THE WEEK AHEAD

  • August’s durable orders are expected to remain unchanged month over month and will be released on Tuesday. 
  • September’s consumer confidence index is expected to increase to 104 and will be released on Tuesday. 
  • August’s new home sales are expected to decline to 495,000 and will be released on Tuesday. 
  • September’s Michigan Sentiment index is expected to have increased to 60 and will be released on Friday.
     

Figure 1: Fed Funds futures (percentage)

     fed

Sources: Bloomberg, Federal Reserve Bank, First Republic Investment Management, as of September 23, 2022.

Figure 2: NAHB market index vs. 30-year contract rate (percentage)

 NAHB market index vs. 30-year contract rate

Sources: Bloomberg, National Association of Home Builders, Mortgage Bankers Association, First Republic Investment Management, as of September 23, 2022.

 

 

Market Returns (USD) as of 9/22/2022

1-Week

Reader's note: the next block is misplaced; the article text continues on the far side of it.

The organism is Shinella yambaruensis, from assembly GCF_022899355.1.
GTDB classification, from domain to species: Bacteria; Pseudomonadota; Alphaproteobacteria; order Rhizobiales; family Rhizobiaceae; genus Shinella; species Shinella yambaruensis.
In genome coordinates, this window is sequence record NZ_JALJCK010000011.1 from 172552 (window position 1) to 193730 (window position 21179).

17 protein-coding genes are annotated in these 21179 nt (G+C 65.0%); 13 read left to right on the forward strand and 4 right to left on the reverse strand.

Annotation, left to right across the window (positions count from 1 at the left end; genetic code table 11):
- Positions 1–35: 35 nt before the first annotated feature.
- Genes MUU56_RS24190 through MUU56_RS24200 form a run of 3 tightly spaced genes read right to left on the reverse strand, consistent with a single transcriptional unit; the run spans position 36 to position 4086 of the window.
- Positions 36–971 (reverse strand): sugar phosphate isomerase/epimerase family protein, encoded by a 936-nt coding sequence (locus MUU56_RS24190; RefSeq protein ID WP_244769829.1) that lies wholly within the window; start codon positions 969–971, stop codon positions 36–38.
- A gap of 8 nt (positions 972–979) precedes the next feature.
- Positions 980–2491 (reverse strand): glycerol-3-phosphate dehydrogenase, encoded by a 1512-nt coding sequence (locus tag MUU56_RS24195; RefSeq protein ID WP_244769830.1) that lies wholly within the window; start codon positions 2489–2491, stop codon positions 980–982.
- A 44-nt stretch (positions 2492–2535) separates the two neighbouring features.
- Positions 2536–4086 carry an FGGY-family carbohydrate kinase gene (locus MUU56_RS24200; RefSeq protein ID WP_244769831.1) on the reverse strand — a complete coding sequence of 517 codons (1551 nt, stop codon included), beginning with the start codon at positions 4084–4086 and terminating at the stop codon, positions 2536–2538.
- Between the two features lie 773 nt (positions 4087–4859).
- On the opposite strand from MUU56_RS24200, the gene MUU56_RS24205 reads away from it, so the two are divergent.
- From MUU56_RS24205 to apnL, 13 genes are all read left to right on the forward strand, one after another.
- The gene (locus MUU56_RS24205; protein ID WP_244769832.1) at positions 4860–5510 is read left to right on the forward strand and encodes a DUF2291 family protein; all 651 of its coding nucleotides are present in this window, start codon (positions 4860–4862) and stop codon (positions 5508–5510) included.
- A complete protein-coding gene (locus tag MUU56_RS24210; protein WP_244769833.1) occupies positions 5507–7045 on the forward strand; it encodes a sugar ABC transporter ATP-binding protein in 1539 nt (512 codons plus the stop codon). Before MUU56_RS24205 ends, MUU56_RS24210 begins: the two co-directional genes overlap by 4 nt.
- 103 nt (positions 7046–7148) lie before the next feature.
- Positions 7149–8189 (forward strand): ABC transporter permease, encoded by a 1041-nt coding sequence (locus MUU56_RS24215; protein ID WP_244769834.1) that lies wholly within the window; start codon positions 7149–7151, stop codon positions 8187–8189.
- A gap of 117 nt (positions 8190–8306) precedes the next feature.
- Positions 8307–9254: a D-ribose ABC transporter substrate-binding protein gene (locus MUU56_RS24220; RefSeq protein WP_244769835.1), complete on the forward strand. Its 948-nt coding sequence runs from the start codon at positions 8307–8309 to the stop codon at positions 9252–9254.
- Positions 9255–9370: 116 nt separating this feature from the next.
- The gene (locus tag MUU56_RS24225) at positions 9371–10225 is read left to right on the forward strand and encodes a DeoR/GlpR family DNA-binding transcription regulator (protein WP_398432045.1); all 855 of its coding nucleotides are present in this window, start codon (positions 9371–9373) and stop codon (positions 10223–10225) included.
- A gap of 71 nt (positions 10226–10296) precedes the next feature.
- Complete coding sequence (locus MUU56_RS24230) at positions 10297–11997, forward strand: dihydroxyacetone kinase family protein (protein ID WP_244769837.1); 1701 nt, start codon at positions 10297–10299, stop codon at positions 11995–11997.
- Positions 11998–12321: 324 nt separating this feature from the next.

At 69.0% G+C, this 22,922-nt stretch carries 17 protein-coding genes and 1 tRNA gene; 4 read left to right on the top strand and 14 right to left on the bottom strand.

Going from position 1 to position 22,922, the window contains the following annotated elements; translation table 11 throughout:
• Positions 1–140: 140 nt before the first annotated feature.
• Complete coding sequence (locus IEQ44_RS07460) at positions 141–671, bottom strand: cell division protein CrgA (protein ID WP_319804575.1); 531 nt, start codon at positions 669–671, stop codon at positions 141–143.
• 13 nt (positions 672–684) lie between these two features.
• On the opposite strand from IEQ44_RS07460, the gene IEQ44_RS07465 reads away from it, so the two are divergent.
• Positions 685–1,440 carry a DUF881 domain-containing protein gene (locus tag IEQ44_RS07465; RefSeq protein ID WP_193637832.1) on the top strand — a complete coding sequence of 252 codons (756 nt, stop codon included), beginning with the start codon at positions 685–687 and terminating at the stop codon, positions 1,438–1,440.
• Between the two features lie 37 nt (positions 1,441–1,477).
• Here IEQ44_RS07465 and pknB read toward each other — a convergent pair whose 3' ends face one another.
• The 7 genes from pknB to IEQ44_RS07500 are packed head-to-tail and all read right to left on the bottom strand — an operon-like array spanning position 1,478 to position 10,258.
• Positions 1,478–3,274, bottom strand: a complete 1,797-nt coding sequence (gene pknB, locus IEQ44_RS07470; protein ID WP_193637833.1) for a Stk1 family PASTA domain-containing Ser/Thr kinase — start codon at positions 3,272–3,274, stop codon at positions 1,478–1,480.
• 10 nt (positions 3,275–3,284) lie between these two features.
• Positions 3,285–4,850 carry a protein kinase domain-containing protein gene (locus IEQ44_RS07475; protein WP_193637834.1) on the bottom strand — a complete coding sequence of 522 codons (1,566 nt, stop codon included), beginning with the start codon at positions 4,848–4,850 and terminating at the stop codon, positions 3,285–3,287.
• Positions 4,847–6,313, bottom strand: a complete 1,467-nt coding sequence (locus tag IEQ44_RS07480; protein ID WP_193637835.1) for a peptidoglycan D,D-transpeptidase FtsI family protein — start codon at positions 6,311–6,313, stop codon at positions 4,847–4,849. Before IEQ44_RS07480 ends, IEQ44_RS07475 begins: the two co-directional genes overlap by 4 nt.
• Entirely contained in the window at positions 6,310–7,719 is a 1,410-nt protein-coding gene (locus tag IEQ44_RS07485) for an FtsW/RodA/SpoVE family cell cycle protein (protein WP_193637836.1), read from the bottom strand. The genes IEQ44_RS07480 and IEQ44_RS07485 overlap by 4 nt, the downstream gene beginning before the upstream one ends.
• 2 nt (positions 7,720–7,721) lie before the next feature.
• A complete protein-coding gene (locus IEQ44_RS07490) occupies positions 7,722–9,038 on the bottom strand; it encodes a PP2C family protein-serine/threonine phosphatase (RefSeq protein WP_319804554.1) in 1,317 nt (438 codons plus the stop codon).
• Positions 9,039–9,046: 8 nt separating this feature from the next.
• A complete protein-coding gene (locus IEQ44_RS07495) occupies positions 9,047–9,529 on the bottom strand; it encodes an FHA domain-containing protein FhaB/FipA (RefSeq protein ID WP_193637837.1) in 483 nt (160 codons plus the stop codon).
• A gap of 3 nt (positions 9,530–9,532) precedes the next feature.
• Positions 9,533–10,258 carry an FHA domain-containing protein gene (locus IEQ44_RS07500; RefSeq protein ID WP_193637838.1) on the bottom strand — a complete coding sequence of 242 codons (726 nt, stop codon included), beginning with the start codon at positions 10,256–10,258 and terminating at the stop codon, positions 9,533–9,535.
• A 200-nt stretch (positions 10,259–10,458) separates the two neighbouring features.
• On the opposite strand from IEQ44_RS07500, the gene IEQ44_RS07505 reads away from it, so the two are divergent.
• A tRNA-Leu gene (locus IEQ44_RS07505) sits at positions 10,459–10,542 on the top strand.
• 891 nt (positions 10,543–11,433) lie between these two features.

Quarter-to-Date

Year-to-Date

1-Year

Global Equities

MSCI All Country World

 
-3.9% -2.5% -22.2% -18.6%

S&P 500


-3.7% -0.3% -20.2% -13.2%

Dow Jones Industrial Average


-2.9% -1.8% -15.9% -10.4%

NASDAQ


-4.2% 0.5% -28.9% -25.2%

Russell 2000


-5.6% 1.1% -22.6% -21.4%

First Republic Founders Index

 
-7.7% 2.9% -30.6% -34.2%

Russell 1000 Equal Weighted


-5.6% -0.6% -16.8% -12.3%

MSCI EAFE

 
-4.0% -5.6% -24.1% -23.7%

MSCI Emerging Markets

 
-3.7% -6.9% -23.3% -24.8%

Fixed Income

ICE BofAML Municipals 1-10 Year A-AAA 

-0.9% -1.2% -6.8% -7.0%

Bloomberg Barclays Intermediate Government/Credit

-1.0% -2.5% -9.1% -10.1%

Bloomberg Barclays High Yield Bond

-1.3% 1.7% -12.7% -12.5%

Market Levels

Thursday

Week Ago

Year End

Year Ago

S&P 500


3757.99 3901.35 4766.18 4395.641

Dow Jones Industrial Average

 

30076.68 30961.82 36338.3 34258.32

10-Year U.S. Treasury Yield (Constant Maturity)

3.69% 3.45% 1.51% 1.33%

Gold ($/oz)


$1,671.34 $1,665.11 $1,821.90 $1,768.10

Crude Oil ($/barrel)


$83.49 $84.65 $75.21 $72.23

U.S. Dollar / Euro ($/)


0.98 1 1.14 1.17

U.S Dollar / British Pound ($/£)


1.13 1.15 1.35 1.36

Japanese Yen / U.S. Dollar (¥/$)


142.1 143.52 115.16 109.63

Bitcoin Futures ($/XBT)

 
$19,295.00 $19,852.49 $47,977.03 $43,385.00